I met with our very hard working Pretrial Services employees. I wanted to meet with them because they are public servants who stand on the front lines of our criminal justice system every day, working to improve safety, reduce recidivism and jail overcrowding, and help troubled citizens of our community get back on their feet. Whether it's getting people into the treatment they need, or ensuring that when people who have served a sentence "reenter" the community with the lowest probability of reoffending, our pretrial service public servants are vital. And they are actually recognized nationally for their excellent work.

It was a great conversation. They very openly explained the very challenging environment they face every day, and gave a lot of good ideas on how we can make improvements to our system. They confirmed some of my hunches about needed changes, but also opened my mind on other solutions we should be pursuing. It was a great discussion, and I will take a number of these ideas up through the Criminal Justice Commission.

Most importantly, it underscored what great public servants we have in this County, working incredibly hard, in a tough environment, but dedicated to making a difference.

Thanks to those who attended for what you do, and for sharing so many good ideas.

Wednesday, February 25, 2009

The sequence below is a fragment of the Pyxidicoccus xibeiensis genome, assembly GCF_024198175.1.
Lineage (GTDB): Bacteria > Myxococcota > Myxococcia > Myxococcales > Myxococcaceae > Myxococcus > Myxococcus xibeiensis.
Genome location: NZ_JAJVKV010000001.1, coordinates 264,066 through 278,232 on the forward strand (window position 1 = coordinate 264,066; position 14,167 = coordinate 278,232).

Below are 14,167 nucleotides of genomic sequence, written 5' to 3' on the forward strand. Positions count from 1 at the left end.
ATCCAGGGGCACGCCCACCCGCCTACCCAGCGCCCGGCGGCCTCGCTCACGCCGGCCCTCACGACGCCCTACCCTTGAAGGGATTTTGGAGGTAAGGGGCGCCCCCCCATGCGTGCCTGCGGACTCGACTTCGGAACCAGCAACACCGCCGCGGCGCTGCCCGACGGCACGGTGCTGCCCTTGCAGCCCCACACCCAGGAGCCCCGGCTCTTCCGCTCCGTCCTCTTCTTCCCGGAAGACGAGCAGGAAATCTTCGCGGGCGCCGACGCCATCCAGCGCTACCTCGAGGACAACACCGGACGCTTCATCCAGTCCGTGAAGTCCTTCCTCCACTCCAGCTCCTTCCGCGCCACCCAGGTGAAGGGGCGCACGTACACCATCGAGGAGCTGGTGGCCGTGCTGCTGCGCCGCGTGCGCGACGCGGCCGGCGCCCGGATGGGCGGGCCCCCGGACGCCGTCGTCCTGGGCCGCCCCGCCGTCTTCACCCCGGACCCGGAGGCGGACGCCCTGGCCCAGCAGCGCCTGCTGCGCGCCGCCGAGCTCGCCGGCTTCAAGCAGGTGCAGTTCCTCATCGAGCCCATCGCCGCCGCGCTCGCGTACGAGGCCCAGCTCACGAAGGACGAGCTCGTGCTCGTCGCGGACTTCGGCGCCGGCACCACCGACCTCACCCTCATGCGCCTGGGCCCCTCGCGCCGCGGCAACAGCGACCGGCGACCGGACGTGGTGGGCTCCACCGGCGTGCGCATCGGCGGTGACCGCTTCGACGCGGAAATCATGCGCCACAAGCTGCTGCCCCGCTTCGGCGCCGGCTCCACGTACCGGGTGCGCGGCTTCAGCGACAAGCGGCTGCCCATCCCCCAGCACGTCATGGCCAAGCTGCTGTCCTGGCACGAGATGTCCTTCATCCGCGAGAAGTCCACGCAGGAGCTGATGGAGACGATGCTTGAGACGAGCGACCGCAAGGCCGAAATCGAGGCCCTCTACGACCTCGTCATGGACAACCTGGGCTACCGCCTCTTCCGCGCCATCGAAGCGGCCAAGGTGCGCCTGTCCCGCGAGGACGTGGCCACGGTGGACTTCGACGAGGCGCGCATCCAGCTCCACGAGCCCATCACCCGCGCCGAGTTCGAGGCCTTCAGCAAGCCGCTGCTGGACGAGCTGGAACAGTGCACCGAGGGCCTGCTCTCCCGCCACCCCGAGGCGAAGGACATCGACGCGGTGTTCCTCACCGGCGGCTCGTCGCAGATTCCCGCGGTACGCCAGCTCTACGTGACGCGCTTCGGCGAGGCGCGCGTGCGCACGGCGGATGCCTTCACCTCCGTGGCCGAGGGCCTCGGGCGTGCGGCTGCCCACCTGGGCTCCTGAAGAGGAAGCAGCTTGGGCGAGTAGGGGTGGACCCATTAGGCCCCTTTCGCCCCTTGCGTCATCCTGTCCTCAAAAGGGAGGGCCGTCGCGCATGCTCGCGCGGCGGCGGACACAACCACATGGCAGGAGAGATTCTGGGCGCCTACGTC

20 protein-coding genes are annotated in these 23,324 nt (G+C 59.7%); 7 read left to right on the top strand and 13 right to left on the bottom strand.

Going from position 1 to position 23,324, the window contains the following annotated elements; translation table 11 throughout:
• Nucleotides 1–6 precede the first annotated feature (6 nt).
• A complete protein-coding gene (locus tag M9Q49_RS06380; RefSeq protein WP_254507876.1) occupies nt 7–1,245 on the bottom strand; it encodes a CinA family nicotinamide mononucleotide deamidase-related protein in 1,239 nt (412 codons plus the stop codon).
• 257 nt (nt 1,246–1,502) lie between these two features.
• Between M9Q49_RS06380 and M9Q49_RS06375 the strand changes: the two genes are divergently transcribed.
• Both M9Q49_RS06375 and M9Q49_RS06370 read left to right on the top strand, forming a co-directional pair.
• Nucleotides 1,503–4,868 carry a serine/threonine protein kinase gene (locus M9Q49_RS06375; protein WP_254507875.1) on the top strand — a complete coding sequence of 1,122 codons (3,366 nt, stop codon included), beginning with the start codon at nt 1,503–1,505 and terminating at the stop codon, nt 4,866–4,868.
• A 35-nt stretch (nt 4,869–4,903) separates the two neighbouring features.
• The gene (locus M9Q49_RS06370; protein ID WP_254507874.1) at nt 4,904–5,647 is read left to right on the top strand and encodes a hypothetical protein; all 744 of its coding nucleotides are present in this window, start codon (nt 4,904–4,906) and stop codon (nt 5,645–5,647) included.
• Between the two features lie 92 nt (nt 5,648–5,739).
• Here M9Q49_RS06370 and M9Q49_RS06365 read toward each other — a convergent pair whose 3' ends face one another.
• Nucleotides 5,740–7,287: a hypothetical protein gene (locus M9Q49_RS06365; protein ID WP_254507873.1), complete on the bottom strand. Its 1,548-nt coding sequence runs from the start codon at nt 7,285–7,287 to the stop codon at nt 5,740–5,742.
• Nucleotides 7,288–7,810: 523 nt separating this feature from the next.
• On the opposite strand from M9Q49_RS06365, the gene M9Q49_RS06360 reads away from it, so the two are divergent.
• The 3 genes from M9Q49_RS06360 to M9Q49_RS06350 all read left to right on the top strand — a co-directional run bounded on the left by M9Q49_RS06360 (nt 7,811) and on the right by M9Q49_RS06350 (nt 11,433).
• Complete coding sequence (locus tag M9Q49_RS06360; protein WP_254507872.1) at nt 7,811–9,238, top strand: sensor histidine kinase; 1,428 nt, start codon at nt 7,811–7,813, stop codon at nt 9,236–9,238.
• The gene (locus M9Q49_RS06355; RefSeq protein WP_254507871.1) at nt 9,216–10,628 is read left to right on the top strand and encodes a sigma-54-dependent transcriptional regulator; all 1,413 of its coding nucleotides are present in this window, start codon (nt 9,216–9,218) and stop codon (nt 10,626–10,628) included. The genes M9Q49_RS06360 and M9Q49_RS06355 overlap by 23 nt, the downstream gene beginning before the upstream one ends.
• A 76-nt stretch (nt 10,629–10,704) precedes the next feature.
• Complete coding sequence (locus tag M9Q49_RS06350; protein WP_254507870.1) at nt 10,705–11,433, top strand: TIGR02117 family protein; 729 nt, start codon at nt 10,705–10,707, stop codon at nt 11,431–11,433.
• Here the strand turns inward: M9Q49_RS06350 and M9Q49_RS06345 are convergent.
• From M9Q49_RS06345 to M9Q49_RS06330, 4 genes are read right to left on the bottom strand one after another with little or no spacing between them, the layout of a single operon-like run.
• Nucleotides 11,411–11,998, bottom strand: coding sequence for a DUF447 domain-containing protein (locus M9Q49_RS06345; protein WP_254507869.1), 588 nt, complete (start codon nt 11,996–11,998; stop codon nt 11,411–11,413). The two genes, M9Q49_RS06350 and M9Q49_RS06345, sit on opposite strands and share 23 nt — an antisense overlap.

Using Stimulus $$$ To Fund Our Priorities, Create Jobs

Today's Enquirer highlighted that there are a whole lot of requests, and indeed a whole lot of strange requests, for stimulus money in Ohio, which I guess is not surprising given how open the request process is.

But let's be clear--governments that do not invest these dollars strategically, responsibly, and in a way that not only furthers basic priorities but provides a near-term boost in the local economy and job creation, will be blowing a major opportunity.

So here at the County, we are being disciplined and focused in planning on how these dollars will be spent.

Today, we unanimously agreed to a Stimulus Master List that summarizes the county’s strategy and priorities for funding from the federal economic stimulus package (and later federal funding appropriations). The list reflects key strategic priorities and transformational projects that will spark job creation and permanently enhance the competitiveness and economic prospects of Hamilton County.

To read the full list and plan, go here.

The County plan includes key priorities, such as infrastructure, economic development
and public safety. And rather than supporting hundreds of small projects, we chose to be strategic—picking the handful of projects that carry the biggest bang for the buck.

Leading the list is the request to invest in priority infrastructure and transportation projects. The county will request funding for a number of elements of the Banks Riverfront Development Project—including the Riverfront Park, accelerating completion of the street infrastructure, and even adding “decks” over Ft. Washington Way that will literally add several blocks to our downtown. The point is to do everything we can to accelerate and enhance the project, beyond the current plan, schedule and financing would otherwise allow. And accelerating the project also means we save millions of dollars.